to give to His Son, because He is pleased beyond measure with the perfection of
our Savior’s obedience and sacrifice. That fullness is all found inHim. That
fullness belongs to Him alone. In
the words of Philippians 2, He is
given “that name which is above every name” because He humbled Himself and
because He took on the form of a servant, and because He died the death on the
cross. And because He was raised again,
He was exalted to that name above every name.
This is speaking of God’sCovenantal
reward of His Son who is our Mediator. becauseHe
has fulfilled everything He told the Father He would do on our behalf.
And that is so important, theApostle
Paul says, for this reason: We
are told that in Him we are more than conquerors.
We are hyper-conquerors.
We are hyper-exalted. As He is hyper-exalted to the fullness of the Father
because of the Father’s pleasure in His obedience, we are exalted with Him.
And the Apostle Paul is saying,‘You
want the fullness?’ You’ve got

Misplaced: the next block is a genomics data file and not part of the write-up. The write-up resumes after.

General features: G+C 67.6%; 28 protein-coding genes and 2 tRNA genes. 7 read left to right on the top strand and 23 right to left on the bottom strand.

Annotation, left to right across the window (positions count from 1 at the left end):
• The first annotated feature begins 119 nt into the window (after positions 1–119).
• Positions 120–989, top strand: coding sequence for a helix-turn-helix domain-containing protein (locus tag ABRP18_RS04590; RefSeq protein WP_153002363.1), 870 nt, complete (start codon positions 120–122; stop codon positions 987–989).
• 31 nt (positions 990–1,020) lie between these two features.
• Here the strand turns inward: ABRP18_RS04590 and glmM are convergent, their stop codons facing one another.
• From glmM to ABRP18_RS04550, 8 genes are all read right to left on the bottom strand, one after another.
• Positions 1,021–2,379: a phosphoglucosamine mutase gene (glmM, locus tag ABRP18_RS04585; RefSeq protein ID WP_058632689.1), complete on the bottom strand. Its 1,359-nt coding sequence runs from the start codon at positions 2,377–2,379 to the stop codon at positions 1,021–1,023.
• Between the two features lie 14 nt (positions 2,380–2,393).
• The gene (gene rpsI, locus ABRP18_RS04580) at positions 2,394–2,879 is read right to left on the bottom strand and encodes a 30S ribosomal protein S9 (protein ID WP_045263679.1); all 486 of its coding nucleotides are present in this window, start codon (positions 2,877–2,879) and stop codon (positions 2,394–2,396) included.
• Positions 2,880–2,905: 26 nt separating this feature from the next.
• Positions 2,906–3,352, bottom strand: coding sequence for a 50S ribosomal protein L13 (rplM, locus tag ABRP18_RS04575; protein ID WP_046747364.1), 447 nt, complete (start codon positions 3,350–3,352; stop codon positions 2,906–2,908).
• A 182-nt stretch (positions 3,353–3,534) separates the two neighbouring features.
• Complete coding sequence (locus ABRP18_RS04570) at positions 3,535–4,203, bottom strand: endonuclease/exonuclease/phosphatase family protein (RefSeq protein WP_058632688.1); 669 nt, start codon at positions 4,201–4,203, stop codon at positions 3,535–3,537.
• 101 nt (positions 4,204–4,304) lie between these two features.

the fullness in Christ. Don’t
look somewhere else. If you are
in Christ, you will reign with Him in glory. You will be hyper-exalted. You will be hyper-conquerors. For in Him, all the fullness dwells by the Father’s
pleasure. There’s nothing of
glory and honor and blessing which is to be found outside of Christ.

IV.
Christ:
the Reconciler


And then finally,
the ApostlePaul, in verse 20
stresses this: Christ is the
Reconciler, the only Reconciler. Not
only does he stress the supremacy of Christ in creation, not only does he stress
the supremacy in the Church, not only does he stress the sufficiency of Christ’s
person, he stresses the sufficiency ofChrist’s work. He
is the Reconciler. Through Him,
God reconciled all things to Himself, having made peace through the blood of Hiscross,”through
Him, I say, whether things on earth or things in heaven.”
As Christ is the creator,Paul
says, He is also theReconciler.
As sin destroyed the relationship
between creatures and the Creator, between man and God, so Christ restores that
fellowship and relationship between man and God, and He does it through the
death of His cross.

Now
my friends, this is a stratagem of Paul’s teaching, and it’s a stratagem of God,
and it’s a stratagem of Christian theology. We can never leave out theCross,
because the cross tells us that we were already at enmity withGod, and the cross tells us that God provided a way back into
fellowship with Him, and there is no way back into fellowship with God apart